For example, if the government imposes a shelter in place order or mandatory quarantine and you require employees to do certain work that can’t be done from home in order to fulfill your contractual obligations, you may be successful in arguing impossibility of performance.
The law is less clear on whether you can invoke the doctrine if it is just recommended that your employees stay home to prevent the spread of coronavirus, when they are not sick or under any sort of government mandate. If these circumstances merely mean you can’t deliver on the same timeline or you can, but it’s going to cost you, that may not be enough to qualify under this doctrine.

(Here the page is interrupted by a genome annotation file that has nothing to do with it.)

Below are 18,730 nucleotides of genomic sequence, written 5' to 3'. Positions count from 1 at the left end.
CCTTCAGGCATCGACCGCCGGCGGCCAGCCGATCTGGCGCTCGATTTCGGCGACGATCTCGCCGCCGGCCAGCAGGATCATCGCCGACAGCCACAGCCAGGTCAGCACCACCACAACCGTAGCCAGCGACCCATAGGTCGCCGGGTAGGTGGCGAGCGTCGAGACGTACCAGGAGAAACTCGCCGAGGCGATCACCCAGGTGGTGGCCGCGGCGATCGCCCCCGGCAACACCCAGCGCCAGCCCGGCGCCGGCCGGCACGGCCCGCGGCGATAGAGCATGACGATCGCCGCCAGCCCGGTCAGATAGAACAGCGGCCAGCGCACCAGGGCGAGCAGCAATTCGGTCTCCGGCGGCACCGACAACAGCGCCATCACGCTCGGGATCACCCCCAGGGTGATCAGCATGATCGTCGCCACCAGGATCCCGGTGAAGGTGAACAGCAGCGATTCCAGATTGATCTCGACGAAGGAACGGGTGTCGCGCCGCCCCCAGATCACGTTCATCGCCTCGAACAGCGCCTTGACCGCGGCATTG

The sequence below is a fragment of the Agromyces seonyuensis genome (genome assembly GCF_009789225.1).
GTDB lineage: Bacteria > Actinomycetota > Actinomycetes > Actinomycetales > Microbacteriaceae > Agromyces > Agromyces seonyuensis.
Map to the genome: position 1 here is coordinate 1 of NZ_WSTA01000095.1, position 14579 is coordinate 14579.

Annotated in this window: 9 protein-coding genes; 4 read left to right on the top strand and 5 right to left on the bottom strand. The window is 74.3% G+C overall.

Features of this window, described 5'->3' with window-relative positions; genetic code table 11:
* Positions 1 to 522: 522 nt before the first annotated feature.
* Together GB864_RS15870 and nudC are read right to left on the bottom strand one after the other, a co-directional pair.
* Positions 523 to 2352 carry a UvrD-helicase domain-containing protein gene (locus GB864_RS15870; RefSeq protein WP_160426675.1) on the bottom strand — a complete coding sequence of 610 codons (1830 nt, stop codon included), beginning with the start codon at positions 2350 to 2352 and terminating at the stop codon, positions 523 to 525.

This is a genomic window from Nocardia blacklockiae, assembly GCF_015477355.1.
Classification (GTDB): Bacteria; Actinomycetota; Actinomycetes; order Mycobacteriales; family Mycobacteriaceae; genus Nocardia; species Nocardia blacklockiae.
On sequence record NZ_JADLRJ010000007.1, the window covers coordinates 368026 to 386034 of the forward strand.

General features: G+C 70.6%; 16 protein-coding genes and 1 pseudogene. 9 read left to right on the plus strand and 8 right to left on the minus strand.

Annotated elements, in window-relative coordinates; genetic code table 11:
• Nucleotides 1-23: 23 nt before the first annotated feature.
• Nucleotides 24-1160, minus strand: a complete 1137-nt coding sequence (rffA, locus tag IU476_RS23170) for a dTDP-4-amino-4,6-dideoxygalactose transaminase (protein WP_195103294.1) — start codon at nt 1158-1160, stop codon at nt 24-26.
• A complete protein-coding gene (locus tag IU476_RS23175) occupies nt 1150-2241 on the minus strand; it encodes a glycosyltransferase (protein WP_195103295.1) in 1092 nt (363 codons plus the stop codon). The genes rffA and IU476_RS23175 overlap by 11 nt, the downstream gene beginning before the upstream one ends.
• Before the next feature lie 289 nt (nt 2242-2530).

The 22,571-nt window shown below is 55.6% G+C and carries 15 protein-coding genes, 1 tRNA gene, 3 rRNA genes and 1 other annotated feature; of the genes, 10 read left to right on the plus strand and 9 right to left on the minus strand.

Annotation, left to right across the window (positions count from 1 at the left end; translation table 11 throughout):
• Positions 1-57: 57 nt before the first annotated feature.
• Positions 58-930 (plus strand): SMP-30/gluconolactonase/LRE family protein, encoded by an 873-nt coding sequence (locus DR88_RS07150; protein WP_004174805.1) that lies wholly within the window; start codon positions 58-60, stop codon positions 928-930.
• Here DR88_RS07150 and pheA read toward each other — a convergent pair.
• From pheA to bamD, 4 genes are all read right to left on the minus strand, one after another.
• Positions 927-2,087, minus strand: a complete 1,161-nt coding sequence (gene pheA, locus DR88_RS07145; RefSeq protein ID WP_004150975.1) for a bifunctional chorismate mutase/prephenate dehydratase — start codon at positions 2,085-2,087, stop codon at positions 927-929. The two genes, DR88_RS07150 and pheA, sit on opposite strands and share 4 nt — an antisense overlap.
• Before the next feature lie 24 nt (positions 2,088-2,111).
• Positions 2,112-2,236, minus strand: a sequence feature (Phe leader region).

Other defenses may also apply, but – at the risk of sounding like a broken record – this will depend on your particular circumstances and the language of your contract.
What to do
So what should you do if you’re facing a situation where you think you may not be able to perform on a contract?
Step one: Try talking to the other party. This is particularly important if you are hoping to continue an ongoing business relationship with them. This is an unprecedented situation and everyone is trying to figure it out as we go along. Hopefully, the other party is reasonable, understands that we are all dealing with some very unusual circumstances and will be willing to renegotiate your contract terms.